I have played many of the so-called fantasy games, and really, I am starting to blur games together. Every year, it is the same elf and ork rage that people get hyped up about and by the end of the year, people look at the game and try to place it's game play mechanics with many other fantasy based games. The only game that I can recall to have even a spark of imagination in the world of fantasy would be "The World Ends with You". The game play might have been a bit tedious, and leveling for some of the pins were annoying, and the hazings for the "blowing" play might have gotten me hazed at school for it(immature nicotine butt wipes), but the game did delve into the unknown after death. Giving the unfortunate young the chance to reborn again through a life or evaporate game to a possible better life, it's as good as getting a scratch off ticket that could give you a dollar or one million dollars.

The thing that many developers needs to do, is look into the world, the real world about what is going on out there, what new discoveries were found, or what the average joe does for a living that a fantasy game can be built on. I personally wouldn't mind playing a game about a garbage man fight garbage cause an invisible deity has a trash fetish..idk just spitting out ideas other than ork and elves can't get along

I liked the 80's cartoon like He-man and Thundercats where they mixed magic and technology. Thundercats was interesting, because it was like Star Wars, with some egyptian and post-apocalyptic stuff.

It's even something that I miss in entertainment as a whole mixing sci-fi and fantasy. Stories and games based around that could be amazing!

Elberik:
I'll bet that that the reason there are no dwarves in the Elder Scrolls is that it would have been too difficult. All the races are anatomically the same give or take a few inches in height & maybe a tail. But dwarves are often proportioned differently & the difference in height would have meant that the developers would have had to make a completely new model.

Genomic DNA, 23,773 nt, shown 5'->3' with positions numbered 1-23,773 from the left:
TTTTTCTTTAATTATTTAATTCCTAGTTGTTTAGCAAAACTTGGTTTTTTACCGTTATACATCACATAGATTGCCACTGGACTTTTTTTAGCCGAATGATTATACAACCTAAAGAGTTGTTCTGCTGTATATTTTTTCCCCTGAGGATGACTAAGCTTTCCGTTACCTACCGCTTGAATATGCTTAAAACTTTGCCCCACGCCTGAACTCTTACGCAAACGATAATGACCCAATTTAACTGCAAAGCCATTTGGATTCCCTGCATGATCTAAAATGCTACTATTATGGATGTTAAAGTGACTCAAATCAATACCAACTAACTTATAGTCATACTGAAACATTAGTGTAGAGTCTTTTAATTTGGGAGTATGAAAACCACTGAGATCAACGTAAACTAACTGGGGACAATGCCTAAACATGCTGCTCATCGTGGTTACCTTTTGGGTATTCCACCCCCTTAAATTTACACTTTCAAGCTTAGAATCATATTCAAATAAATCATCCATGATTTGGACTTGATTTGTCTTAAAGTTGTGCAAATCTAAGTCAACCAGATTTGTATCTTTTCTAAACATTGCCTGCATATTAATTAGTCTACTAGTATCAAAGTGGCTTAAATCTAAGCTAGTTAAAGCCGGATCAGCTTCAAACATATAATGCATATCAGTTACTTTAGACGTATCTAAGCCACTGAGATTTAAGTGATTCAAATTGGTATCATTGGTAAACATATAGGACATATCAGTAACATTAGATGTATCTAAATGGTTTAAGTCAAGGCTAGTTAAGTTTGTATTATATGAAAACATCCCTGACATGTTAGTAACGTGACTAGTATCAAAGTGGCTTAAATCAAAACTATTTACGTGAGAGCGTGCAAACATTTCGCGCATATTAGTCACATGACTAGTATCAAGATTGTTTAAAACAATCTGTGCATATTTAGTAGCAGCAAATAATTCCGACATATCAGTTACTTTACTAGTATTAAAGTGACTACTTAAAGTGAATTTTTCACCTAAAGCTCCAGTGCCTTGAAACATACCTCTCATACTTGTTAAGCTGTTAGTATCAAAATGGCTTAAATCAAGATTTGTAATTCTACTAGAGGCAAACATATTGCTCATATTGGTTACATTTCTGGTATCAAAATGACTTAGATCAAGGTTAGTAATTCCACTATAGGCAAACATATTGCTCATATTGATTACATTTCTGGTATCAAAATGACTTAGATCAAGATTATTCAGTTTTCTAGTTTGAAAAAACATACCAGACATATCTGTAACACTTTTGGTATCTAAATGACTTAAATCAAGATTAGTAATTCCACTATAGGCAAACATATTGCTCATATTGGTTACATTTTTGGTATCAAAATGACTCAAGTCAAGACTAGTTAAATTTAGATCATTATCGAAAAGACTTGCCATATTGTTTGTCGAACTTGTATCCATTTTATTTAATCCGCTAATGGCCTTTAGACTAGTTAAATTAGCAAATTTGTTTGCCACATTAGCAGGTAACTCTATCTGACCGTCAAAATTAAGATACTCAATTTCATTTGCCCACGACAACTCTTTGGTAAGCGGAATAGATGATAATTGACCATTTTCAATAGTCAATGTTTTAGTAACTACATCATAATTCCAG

[pedant]Actually there were dwarfs in TES. They just called them Dwemer and they are extinct. You run into the last one in Morrowind. They were excluded for lore reasons not technical. Half of those free to play Korean MMO's use Gamebryo and they are overrun annoyingly cute short races.[/pedant]

Can't believe Yahtzee forgot Arcanum and Planescape. They may include the standard fantasy races, but they really mix it up and they're both steampunkish in their way.
Also as others have mentioned, Yahtzee really needs to get over his bias against JRPG's. They seem to be the ones who are most willing to mix things up and include other elements.

Also, someone needs to make a CRPG of Deadlands!

EDIT:

j-e-f-f-e-r-s:
Writers such as Clive Barker and Nail Gaiman show that it is possible to not write fantasy fiction that doesn't borrow from Tolkien. Fantasy is not defined by orcs and trolls. It is defined by how willing you are to allow your imagination to take flight and soar.

Writers have been writing fantasy that owes little to Tolkein or Howard since the 30's and 40's. Poul Anderson and L. Sprague De Camp's earlier stuff springs to mind, even though they also wrote at least half of the Conan books.

EDIT 2: Also, "The House on the Borderlands" (1908) and H.P. Lovecraft's Dreamlands works (20's and 30's) are as much Fantasy as Horror.

I guess what I'm trying to say is even though Tolkein and Howard defined High Fantasy, they did not create the genre of Fantasy.

I've often wondered this myself. If you can't be bothered to think up new races for a fantasy world, why don't you just make the current races different somehow. I rather liked how Bioware made elves into repressed slaves, but beyond that, they were the same old mystical tree-huggers we've all come to know and yawn about. And the dwarves were basically straight out of any fantasy setting ever, just with greater emphasis placed on political intrigue.